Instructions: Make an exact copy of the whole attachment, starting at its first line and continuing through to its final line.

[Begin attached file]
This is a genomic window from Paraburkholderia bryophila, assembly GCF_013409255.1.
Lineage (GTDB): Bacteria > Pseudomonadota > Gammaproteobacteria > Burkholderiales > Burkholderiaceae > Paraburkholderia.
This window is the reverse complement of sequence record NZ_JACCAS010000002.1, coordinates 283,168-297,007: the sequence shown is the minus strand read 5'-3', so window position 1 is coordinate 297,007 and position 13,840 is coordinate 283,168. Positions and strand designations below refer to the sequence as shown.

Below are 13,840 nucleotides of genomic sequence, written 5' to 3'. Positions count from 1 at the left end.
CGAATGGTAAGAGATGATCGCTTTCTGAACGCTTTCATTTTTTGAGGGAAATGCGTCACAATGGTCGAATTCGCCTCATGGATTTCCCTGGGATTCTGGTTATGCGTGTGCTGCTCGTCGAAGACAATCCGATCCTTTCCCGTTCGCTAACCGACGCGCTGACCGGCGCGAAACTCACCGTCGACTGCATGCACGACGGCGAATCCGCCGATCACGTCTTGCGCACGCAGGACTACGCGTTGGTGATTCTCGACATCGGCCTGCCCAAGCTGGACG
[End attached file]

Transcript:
This is a genomic window from Paraburkholderia bryophila, assembly GCF_013409255.1.
Lineage (GTDB): Bacteria > Pseudomonadota > Gammaproteobacteria > Burkholderiales > Burkholderiaceae > Paraburkholderia.
This window is the reverse complement of sequence record NZ_JACCAS010000002.1, coordinates 283,168-297,007: the sequence shown is the minus strand read 5'-3', so window position 1 is coordinate 297,007 and position 13,840 is coordinate 283,168. Positions and strand designations below refer to the sequence as shown.

Below are 13,840 nucleotides of genomic sequence, written 5' to 3'. Positions count from 1 at the left end.
CGAATGGTAAGAGATGATCGCTTTCTGAACGCTTTCATTTTTTGAGGGAAATGCGTCACAATGGTCGAATTCGCCTCATGGATTTCCCTGGGATTCTGGTTATGCGTGTGCTGCTCGTCGAAGACAATCCGATCCTTTCCCGTTCGCTAACCGACGCGCTGACCGGCGCGAAACTCACCGTCGACTGCATGCACGACGGCGAATCCGCCGATCACGTCTTGCGCACGCAGGACTACGCGTTGGTGATTCTCGACATCGGCCTGCCCAAGCTGGACG